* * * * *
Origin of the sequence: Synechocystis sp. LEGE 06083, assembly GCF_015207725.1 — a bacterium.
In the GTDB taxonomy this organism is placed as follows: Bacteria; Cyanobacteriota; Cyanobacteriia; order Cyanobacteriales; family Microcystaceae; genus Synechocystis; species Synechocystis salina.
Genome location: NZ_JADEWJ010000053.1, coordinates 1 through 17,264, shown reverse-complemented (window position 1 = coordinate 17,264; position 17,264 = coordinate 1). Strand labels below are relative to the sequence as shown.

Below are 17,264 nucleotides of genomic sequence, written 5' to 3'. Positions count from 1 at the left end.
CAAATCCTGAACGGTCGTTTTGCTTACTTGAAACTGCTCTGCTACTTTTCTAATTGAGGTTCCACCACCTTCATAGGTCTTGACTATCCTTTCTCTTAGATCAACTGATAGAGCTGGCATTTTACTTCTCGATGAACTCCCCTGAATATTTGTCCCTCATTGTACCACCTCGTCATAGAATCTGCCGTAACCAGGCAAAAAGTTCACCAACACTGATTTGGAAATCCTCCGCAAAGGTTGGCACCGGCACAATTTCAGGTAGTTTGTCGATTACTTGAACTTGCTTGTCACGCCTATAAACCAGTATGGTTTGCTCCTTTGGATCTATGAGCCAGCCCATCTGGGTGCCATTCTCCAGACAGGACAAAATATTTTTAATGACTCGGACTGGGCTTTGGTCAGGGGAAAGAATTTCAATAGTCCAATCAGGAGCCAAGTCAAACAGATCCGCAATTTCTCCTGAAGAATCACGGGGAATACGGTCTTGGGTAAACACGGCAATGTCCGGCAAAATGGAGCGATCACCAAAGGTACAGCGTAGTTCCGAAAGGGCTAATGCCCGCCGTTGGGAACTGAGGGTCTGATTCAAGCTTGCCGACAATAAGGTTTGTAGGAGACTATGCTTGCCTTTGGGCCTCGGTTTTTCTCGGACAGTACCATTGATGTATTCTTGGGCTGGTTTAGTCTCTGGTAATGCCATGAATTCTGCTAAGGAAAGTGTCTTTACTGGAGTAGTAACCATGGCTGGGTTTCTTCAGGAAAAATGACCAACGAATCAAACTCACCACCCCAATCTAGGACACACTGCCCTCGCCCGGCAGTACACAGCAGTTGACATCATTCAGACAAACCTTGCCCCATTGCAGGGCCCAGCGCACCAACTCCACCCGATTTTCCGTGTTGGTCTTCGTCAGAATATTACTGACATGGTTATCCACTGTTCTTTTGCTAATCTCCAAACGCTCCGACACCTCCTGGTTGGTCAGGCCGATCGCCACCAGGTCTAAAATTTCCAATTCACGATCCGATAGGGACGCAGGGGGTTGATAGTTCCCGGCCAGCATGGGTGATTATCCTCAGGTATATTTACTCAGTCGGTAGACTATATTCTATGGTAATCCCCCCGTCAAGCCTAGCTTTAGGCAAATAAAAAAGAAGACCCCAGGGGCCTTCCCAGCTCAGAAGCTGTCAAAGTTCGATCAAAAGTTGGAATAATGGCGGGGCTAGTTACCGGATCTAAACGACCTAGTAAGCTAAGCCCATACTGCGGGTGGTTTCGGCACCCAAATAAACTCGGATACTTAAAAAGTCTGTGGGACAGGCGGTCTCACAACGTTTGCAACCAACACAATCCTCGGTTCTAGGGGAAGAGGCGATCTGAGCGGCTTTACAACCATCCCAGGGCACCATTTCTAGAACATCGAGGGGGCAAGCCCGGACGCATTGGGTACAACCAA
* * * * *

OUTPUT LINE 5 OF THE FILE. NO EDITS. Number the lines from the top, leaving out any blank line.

CAAATCCTGAACGGTCGTTTTGCTTACTTGAAACTGCTCTGCTACTTTTCTAATTGAGGTTCCACCACCTTCATAGGTCTTGACTATCCTTTCTCTTAGATCAACTGATAGAGCTGGCATTTTACTTCTCGATGAACTCCCCTGAATATTTGTCCCTCATTGTACCACCTCGTCATAGAATCTGCCGTAACCAGGCAAAAAGTTCACCAACACTGATTTGGAAATCCTCCGCAAAGGTTGGCACCGGCACAATTTCAGGTAGTTTGTCGATTACTTGAACTTGCTTGTCACGCCTATAAACCAGTATGGTTTGCTCCTTTGGATCTATGAGCCAGCCCATCTGGGTGCCATTCTCCAGACAGGACAAAATATTTTTAATGACTCGGACTGGGCTTTGGTCAGGGGAAAGAATTTCAATAGTCCAATCAGGAGCCAAGTCAAACAGATCCGCAATTTCTCCTGAAGAATCACGGGGAATACGGTCTTGGGTAAACACGGCAATGTCCGGCAAAATGGAGCGATCACCAAAGGTACAGCGTAGTTCCGAAAGGGCTAATGCCCGCCGTTGGGAACTGAGGGTCTGATTCAAGCTTGCCGACAATAAGGTTTGTAGGAGACTATGCTTGCCTTTGGGCCTCGGTTTTTCTCGGACAGTACCATTGATGTATTCTTGGGCTGGTTTAGTCTCTGGTAATGCCATGAATTCTGCTAAGGAAAGTGTCTTTACTGGAGTAGTAACCATGGCTGGGTTTCTTCAGGAAAAATGACCAACGAATCAAACTCACCACCCCAATCTAGGACACACTGCCCTCGCCCGGCAGTACACAGCAGTTGACATCATTCAGACAAACCTTGCCCCATTGCAGGGCCCAGCGCACCAACTCCACCCGATTTTCCGTGTTGGTCTTCGTCAGAATATTACTGACATGGTTATCCACTGTTCTTTTGCTAATCTCCAAACGCTCCGACACCTCCTGGTTGGTCAGGCCGATCGCCACCAGGTCTAAAATTTCCAATTCACGATCCGATAGGGACGCAGGGGGTTGATAGTTCCCGGCCAGCATGGGTGATTATCCTCAGGTATATTTACTCAGTCGGTAGACTATATTCTATGGTAATCCCCCCGTCAAGCCTAGCTTTAGGCAAATAAAAAAGAAGACCCCAGGGGCCTTCCCAGCTCAGAAGCTGTCAAAGTTCGATCAAAAGTTGGAATAATGGCGGGGCTAGTTACCGGATCTAAACGACCTAGTAAGCTAAGCCCATACTGCGGGTGGTTTCGGCACCCAAATAAACTCGGATACTTAAAAAGTCTGTGGGACAGGCGGTCTCACAACGTTTGCAACCAACACAATCCTCGGTTCTAGGGGAAGAGGCGATCTGAGCGGCTTTACAACCATCCCAGGGCACCATTTCTAGAACATCGAGGGGGCAAGCCCGGACGCATTGGGTACAACCAA